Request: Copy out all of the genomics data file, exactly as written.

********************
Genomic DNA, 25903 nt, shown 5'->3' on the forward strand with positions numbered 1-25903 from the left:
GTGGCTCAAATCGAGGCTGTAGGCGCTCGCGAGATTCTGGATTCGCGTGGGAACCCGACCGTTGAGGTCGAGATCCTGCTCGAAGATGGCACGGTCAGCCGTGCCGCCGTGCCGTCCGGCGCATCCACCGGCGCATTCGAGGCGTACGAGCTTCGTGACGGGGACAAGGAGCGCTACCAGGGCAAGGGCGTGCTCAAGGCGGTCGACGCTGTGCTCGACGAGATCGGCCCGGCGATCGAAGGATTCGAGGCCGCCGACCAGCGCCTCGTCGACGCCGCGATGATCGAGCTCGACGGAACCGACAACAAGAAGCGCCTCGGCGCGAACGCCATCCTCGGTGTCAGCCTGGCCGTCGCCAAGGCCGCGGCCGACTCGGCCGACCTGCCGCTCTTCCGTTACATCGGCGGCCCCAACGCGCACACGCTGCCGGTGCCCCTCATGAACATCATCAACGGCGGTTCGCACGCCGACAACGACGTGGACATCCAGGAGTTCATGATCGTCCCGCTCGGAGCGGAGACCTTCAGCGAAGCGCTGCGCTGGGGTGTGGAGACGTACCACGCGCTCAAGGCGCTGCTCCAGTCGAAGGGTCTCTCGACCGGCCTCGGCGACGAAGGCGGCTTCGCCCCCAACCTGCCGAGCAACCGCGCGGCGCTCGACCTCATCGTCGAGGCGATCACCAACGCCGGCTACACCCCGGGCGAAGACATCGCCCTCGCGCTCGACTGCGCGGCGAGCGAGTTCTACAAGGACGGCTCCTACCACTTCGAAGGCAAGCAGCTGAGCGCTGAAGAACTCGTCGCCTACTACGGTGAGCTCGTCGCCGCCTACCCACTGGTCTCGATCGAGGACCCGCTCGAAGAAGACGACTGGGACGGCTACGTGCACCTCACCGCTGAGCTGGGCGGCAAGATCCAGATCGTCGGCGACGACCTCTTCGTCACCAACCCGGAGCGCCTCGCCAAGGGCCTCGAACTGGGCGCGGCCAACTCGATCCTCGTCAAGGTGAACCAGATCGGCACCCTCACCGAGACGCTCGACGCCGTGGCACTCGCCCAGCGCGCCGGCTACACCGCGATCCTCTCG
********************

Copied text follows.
Genomic DNA, 25903 nt, shown 5'->3' on the forward strand with positions numbered 1-25903 from the left:
GTGGCTCAAATCGAGGCTGTAGGCGCTCGCGAGATTCTGGATTCGCGTGGGAACCCGACCGTTGAGGTCGAGATCCTGCTCGAAGATGGCACGGTCAGCCGTGCCGCCGTGCCGTCCGGCGCATCCACCGGCGCATTCGAGGCGTACGAGCTTCGTGACGGGGACAAGGAGCGCTACCAGGGCAAGGGCGTGCTCAAGGCGGTCGACGCTGTGCTCGACGAGATCGGCCCGGCGATCGAAGGATTCGAGGCCGCCGACCAGCGCCTCGTCGACGCCGCGATGATCGAGCTCGACGGAACCGACAACAAGAAGCGCCTCGGCGCGAACGCCATCCTCGGTGTCAGCCTGGCCGTCGCCAAGGCCGCGGCCGACTCGGCCGACCTGCCGCTCTTCCGTTACATCGGCGGCCCCAACGCGCACACGCTGCCGGTGCCCCTCATGAACATCATCAACGGCGGTTCGCACGCCGACAACGACGTGGACATCCAGGAGTTCATGATCGTCCCGCTCGGAGCGGAGACCTTCAGCGAAGCGCTGCGCTGGGGTGTGGAGACGTACCACGCGCTCAAGGCGCTGCTCCAGTCGAAGGGTCTCTCGACCGGCCTCGGCGACGAAGGCGGCTTCGCCCCCAACCTGCCGAGCAACCGCGCGGCGCTCGACCTCATCGTCGAGGCGATCACCAACGCCGGCTACACCCCGGGCGAAGACATCGCCCTCGCGCTCGACTGCGCGGCGAGCGAGTTCTACAAGGACGGCTCCTACCACTTCGAAGGCAAGCAGCTGAGCGCTGAAGAACTCGTCGCCTACTACGGTGAGCTCGTCGCCGCCTACCCACTGGTCTCGATCGAGGACCCGCTCGAAGAAGACGACTGGGACGGCTACGTGCACCTCACCGCTGAGCTGGGCGGCAAGATCCAGATCGTCGGCGACGACCTCTTCGTCACCAACCCGGAGCGCCTCGCCAAGGGCCTCGAACTGGGCGCGGCCAACTCGATCCTCGTCAAGGTGAACCAGATCGGCACCCTCACCGAGACGCTCGACGCCGTGGCACTCGCCCAGCGCGCCGGCTACACCGCGATCCTCTCG